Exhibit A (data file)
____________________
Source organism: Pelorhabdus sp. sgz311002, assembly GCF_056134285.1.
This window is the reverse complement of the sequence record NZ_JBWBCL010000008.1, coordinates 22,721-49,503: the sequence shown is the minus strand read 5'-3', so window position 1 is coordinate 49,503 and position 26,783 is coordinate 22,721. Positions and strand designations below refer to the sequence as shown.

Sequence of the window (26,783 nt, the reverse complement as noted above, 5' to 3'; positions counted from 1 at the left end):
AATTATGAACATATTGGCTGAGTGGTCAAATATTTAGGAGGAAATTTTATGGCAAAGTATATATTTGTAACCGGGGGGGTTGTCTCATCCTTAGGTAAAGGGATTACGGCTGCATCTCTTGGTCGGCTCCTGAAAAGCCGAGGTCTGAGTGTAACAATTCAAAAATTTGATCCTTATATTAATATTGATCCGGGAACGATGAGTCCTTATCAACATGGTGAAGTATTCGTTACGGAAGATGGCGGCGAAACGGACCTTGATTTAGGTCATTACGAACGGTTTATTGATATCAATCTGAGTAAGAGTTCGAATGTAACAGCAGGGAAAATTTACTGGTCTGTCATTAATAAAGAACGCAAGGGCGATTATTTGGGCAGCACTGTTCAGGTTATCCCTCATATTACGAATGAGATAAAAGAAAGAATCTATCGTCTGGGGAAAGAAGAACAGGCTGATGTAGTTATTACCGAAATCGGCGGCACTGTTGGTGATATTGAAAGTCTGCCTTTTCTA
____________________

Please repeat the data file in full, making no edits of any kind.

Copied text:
Source organism: Pelorhabdus sp. sgz311002, assembly GCF_056134285.1.
This window is the reverse complement of the sequence record NZ_JBWBCL010000008.1, coordinates 22,721-49,503: the sequence shown is the minus strand read 5'-3', so window position 1 is coordinate 49,503 and position 26,783 is coordinate 22,721. Positions and strand designations below refer to the sequence as shown.

Sequence of the window (26,783 nt, the reverse complement as noted above, 5' to 3'; positions counted from 1 at the left end):
AATTATGAACATATTGGCTGAGTGGTCAAATATTTAGGAGGAAATTTTATGGCAAAGTATATATTTGTAACCGGGGGGGTTGTCTCATCCTTAGGTAAAGGGATTACGGCTGCATCTCTTGGTCGGCTCCTGAAAAGCCGAGGTCTGAGTGTAACAATTCAAAAATTTGATCCTTATATTAATATTGATCCGGGAACGATGAGTCCTTATCAACATGGTGAAGTATTCGTTACGGAAGATGGCGGCGAAACGGACCTTGATTTAGGTCATTACGAACGGTTTATTGATATCAATCTGAGTAAGAGTTCGAATGTAACAGCAGGGAAAATTTACTGGTCTGTCATTAATAAAGAACGCAAGGGCGATTATTTGGGCAGCACTGTTCAGGTTATCCCTCATATTACGAATGAGATAAAAGAAAGAATCTATCGTCTGGGGAAAGAAGAACAGGCTGATGTAGTTATTACCGAAATCGGCGGCACTGTTGGTGATATTGAAAGTCTGCCTTTTCTA